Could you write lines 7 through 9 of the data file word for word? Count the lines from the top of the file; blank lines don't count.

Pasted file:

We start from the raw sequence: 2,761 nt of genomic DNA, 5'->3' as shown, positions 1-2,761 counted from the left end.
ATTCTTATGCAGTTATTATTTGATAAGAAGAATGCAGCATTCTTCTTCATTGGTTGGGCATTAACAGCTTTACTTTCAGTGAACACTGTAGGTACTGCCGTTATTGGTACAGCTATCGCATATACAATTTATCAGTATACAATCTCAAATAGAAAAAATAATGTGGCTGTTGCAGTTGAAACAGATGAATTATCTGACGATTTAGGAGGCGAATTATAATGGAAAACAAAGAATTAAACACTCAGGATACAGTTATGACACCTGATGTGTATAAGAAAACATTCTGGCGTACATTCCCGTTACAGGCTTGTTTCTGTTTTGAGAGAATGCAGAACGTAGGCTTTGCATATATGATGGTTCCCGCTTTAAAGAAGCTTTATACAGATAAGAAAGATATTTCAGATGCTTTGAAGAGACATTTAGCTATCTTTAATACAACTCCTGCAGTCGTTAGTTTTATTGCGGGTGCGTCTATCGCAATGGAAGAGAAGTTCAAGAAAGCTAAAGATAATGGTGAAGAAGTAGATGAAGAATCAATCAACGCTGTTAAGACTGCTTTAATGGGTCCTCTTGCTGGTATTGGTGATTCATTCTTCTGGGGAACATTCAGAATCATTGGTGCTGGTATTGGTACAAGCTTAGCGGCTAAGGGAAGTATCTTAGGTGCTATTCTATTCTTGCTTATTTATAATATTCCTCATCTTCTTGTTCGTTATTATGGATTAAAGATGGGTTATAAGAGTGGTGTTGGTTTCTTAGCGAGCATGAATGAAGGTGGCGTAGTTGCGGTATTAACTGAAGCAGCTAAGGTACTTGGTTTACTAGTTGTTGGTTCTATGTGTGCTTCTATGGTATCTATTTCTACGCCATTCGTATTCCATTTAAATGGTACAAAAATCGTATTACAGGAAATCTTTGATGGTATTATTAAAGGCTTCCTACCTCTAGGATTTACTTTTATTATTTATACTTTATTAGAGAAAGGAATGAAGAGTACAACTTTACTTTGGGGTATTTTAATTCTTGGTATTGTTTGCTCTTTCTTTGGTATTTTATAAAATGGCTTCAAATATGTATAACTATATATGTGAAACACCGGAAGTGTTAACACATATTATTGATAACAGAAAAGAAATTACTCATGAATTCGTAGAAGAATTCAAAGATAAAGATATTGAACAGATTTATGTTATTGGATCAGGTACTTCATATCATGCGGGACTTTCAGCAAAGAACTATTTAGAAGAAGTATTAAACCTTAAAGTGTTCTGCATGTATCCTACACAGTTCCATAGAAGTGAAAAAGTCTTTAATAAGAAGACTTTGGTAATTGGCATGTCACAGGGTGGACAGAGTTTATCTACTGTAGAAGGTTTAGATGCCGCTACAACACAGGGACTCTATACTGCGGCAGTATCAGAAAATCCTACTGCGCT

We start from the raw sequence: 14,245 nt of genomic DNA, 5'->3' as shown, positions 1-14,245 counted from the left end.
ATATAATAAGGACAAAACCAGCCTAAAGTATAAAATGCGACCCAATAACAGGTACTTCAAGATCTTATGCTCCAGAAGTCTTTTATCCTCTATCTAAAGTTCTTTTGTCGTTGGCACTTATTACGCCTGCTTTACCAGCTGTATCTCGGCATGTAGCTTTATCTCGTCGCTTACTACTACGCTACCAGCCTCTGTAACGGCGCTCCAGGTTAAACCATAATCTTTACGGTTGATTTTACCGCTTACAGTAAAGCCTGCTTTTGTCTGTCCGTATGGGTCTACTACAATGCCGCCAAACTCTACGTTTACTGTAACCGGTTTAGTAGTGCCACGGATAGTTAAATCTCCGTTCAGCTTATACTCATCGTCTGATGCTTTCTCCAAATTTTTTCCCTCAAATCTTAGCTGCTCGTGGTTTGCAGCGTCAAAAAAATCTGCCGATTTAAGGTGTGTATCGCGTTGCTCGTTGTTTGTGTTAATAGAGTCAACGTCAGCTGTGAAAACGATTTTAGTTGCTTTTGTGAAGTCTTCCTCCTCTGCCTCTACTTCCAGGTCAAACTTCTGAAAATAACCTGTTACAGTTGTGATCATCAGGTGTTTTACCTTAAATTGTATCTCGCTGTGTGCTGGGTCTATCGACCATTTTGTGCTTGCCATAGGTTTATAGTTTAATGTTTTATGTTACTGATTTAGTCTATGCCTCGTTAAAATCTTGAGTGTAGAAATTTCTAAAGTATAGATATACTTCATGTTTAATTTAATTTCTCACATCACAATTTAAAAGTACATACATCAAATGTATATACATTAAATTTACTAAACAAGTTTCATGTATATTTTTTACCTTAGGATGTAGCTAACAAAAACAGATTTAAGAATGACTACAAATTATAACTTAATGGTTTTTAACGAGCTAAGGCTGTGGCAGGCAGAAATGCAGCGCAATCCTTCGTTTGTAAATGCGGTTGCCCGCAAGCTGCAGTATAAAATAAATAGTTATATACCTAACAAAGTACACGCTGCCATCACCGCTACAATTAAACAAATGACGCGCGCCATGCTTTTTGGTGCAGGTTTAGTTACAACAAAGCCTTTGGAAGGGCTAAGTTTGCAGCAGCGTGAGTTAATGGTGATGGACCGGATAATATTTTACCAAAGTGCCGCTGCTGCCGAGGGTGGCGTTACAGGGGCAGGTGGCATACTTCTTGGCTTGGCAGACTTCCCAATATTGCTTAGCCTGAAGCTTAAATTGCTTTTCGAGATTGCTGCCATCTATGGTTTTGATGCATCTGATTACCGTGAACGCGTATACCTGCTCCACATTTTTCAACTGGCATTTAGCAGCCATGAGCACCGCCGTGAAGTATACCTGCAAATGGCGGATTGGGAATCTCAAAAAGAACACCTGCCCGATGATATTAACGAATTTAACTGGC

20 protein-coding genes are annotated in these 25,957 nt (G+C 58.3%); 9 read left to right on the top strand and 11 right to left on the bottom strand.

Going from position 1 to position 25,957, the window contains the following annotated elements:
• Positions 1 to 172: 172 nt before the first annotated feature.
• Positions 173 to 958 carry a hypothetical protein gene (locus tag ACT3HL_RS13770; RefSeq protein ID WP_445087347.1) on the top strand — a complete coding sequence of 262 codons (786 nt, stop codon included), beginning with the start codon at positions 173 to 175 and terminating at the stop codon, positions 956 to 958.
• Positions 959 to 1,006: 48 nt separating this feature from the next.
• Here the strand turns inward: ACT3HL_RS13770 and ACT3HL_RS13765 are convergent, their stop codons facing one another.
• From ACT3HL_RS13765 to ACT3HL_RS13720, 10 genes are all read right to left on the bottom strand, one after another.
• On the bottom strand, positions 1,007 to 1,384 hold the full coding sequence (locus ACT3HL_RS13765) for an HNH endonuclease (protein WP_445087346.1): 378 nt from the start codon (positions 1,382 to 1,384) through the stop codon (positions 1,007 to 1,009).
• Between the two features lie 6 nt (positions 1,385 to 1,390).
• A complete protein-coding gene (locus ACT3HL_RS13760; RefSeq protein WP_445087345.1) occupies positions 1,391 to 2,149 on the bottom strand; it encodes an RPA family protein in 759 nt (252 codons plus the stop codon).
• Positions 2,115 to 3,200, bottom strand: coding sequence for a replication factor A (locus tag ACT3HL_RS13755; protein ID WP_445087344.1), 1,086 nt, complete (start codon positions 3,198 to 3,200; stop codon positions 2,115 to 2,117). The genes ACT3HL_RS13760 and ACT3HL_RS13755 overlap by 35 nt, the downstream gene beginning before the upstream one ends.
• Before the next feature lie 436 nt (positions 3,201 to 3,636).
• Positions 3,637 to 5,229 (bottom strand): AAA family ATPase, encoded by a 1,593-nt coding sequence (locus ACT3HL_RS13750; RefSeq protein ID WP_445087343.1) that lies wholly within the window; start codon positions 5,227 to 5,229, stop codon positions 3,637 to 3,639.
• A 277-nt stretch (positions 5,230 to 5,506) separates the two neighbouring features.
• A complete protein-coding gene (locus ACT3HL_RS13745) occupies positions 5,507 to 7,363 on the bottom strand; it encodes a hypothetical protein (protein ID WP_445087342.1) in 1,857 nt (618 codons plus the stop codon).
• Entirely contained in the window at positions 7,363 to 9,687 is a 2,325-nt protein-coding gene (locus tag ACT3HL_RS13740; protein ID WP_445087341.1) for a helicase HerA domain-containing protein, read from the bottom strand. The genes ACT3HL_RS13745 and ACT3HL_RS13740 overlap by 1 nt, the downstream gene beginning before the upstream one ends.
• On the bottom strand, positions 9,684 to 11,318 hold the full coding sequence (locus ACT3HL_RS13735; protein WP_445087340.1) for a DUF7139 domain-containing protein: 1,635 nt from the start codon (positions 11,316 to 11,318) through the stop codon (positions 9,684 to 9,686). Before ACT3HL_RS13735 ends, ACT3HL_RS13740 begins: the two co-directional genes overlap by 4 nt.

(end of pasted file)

• Positions 1 to 172: 172 nt before the first annotated feature.
• Positions 173 to 958 carry a hypothetical protein gene (locus tag ACT3HL_RS13770; RefSeq protein ID WP_445087347.1) on the top strand — a complete coding sequence of 262 codons (786 nt, stop codon included), beginning with the start codon at positions 173 to 175 and terminating at the stop codon, positions 956 to 958.
• Positions 959 to 1,006: 48 nt separating this feature from the next.